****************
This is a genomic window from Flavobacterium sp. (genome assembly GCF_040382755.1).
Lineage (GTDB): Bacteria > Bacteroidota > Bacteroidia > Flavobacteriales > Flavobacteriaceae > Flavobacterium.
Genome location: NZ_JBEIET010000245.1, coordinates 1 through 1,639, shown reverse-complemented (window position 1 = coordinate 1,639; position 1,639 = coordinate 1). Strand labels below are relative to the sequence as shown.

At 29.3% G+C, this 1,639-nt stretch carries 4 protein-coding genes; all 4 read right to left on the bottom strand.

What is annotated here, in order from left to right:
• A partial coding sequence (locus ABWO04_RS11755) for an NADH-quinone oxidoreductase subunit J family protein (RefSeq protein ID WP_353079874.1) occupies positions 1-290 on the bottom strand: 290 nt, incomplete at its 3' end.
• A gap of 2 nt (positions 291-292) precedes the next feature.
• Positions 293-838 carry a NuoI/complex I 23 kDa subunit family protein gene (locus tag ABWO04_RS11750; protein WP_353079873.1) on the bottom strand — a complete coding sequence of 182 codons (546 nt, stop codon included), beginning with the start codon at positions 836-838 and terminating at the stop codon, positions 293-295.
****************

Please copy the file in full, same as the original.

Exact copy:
This is a genomic window from Flavobacterium sp. (genome assembly GCF_040382755.1).
Lineage (GTDB): Bacteria > Bacteroidota > Bacteroidia > Flavobacteriales > Flavobacteriaceae > Flavobacterium.
Genome location: NZ_JBEIET010000245.1, coordinates 1 through 1,639, shown reverse-complemented (window position 1 = coordinate 1,639; position 1,639 = coordinate 1). Strand labels below are relative to the sequence as shown.

At 29.3% G+C, this 1,639-nt stretch carries 4 protein-coding genes; all 4 read right to left on the bottom strand.

What is annotated here, in order from left to right:
• A partial coding sequence (locus ABWO04_RS11755) for an NADH-quinone oxidoreductase subunit J family protein (RefSeq protein ID WP_353079874.1) occupies positions 1-290 on the bottom strand: 290 nt, incomplete at its 3' end.
• A gap of 2 nt (positions 291-292) precedes the next feature.
• Positions 293-838 carry a NuoI/complex I 23 kDa subunit family protein gene (locus tag ABWO04_RS11750; protein WP_353079873.1) on the bottom strand — a complete coding sequence of 182 codons (546 nt, stop codon included), beginning with the start codon at positions 836-838 and terminating at the stop codon, positions 293-295.